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  #41  
Old 06-25-2012, 09:23 AM
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Quote:
Originally Posted by sillysally View Post
The question then becomes what makes a breed a breed? How much flatcoat, weim, GSP blood can you add in, and what is the point of it? IMO, if we are going to outcross there should be a clear goal that benefits the breed somehow--improves temperament, health, or working ability--and who makes those decisions?

My issue with "silver labs" is not the pureness of the dogs, but the purpose for breeding them, which seems to be to produce a different color. That doesn't benefit the breed.
This is my thought exactly.
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  #42  
Old 06-25-2012, 07:53 PM
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Some silver labs may be Weim crosses.

But it's also possible the dilution gene has been in the Labrador genome since the beginning. Newfoundlands are found in dilute shades, and so are Chessies. Both of these breeds are in the history of the Labrador Retriever. Considering how long it took for yellow and then chocolate labs to be accepted as "real" Labradors, I find it quite plausible that the gene has always been there, but rarely allowed to surface.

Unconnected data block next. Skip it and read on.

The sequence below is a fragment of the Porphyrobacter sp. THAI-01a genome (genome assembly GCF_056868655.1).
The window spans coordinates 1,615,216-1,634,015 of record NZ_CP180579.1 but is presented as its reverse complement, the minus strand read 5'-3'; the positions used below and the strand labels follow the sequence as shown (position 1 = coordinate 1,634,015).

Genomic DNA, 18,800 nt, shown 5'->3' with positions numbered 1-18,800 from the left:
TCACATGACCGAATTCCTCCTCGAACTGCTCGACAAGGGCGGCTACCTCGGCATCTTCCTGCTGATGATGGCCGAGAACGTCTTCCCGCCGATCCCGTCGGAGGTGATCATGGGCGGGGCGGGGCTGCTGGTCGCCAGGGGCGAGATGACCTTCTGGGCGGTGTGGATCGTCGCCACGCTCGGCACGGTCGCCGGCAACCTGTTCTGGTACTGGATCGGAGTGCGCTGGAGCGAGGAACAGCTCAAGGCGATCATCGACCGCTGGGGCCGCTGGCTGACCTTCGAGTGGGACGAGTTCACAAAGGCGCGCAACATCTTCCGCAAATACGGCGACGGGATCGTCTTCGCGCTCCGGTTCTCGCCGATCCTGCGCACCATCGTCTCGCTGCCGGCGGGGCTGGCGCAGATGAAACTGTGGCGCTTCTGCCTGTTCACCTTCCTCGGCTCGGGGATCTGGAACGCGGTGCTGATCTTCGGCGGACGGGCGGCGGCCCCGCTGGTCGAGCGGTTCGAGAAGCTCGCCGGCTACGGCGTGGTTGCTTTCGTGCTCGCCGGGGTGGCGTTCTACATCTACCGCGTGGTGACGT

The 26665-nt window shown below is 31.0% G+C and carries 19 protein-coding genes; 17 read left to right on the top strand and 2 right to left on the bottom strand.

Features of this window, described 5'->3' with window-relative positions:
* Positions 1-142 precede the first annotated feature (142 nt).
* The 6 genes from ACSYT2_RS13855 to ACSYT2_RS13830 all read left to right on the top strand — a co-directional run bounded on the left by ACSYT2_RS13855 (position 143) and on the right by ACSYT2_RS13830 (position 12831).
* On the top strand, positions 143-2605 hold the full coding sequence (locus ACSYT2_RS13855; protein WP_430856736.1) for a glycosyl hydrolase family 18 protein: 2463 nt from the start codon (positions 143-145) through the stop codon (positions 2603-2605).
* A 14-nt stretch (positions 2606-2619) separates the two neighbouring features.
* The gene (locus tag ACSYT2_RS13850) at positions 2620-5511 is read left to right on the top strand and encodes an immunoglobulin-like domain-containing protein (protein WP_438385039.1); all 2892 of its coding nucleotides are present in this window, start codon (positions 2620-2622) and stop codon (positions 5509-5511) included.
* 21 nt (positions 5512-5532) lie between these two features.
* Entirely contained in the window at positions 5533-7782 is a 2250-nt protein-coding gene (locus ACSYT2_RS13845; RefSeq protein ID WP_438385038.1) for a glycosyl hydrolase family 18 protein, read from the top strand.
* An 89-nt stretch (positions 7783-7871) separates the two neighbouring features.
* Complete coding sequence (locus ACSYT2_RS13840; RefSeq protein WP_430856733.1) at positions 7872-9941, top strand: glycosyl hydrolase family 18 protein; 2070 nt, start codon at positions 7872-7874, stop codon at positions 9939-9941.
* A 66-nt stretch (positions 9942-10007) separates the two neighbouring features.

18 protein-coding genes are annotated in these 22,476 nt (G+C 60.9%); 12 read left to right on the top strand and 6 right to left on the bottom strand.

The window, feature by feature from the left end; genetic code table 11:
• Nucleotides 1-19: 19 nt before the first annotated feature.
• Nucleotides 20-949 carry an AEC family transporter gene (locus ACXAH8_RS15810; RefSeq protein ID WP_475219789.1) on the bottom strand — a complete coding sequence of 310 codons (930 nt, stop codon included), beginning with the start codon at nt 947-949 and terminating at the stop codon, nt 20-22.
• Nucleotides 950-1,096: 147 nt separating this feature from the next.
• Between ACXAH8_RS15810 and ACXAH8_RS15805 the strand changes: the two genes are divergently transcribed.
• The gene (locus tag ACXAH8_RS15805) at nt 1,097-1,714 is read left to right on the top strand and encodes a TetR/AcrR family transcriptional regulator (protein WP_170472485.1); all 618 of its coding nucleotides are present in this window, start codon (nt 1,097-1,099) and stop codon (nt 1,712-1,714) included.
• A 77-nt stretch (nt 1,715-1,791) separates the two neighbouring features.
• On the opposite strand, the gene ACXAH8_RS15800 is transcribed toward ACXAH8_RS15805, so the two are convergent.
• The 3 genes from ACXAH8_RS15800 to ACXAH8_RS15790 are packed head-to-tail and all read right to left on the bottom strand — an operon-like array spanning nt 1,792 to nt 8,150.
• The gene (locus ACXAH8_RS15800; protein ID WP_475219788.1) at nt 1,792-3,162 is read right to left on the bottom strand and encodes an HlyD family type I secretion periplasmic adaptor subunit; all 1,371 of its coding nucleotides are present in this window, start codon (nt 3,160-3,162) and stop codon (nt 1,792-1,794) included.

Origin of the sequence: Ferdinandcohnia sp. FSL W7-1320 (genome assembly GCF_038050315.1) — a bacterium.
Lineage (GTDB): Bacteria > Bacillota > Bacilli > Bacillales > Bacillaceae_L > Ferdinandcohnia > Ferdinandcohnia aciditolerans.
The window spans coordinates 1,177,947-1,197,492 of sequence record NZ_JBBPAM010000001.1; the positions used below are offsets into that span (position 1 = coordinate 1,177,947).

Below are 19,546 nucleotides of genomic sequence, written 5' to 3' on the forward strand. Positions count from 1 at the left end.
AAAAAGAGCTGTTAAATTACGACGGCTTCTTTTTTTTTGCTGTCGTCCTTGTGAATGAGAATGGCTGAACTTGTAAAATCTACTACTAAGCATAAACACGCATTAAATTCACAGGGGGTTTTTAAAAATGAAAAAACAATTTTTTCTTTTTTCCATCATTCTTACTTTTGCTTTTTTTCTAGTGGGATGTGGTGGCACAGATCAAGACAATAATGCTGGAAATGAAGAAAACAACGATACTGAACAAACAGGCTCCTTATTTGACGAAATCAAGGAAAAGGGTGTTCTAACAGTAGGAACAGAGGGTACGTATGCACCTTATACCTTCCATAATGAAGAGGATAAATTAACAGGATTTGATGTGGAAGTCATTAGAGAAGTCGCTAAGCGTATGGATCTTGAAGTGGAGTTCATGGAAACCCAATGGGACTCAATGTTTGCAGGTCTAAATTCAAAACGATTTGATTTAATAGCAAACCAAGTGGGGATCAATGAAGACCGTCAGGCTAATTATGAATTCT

Additionally, many of the "explanations" of silver Labradors read like the author does not understand how recessive genes work. That silver Labradors are chocolate Labradors is a little ridiculous. You might as well say that chocolate labs are black labs.

I doubt it is a recent mutation. I would not expect a new mutation to crop up that manifests and inherits in the exact same way as a previously existing mutation.

http://retrieverman.wordpress.com/20...lver-labrador/
http://retrieverman.wordpress.com/20...ay-retrievers/ (see comments)
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  #43  
Old 06-25-2012, 07:58 PM
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Quote:
Originally Posted by Raegan View Post
Some silver labs may be Weim crosses.
I always thought most silver labs I saw were Weim crosses. It's not a super common breed but there are quite a few in the surrounding towns.
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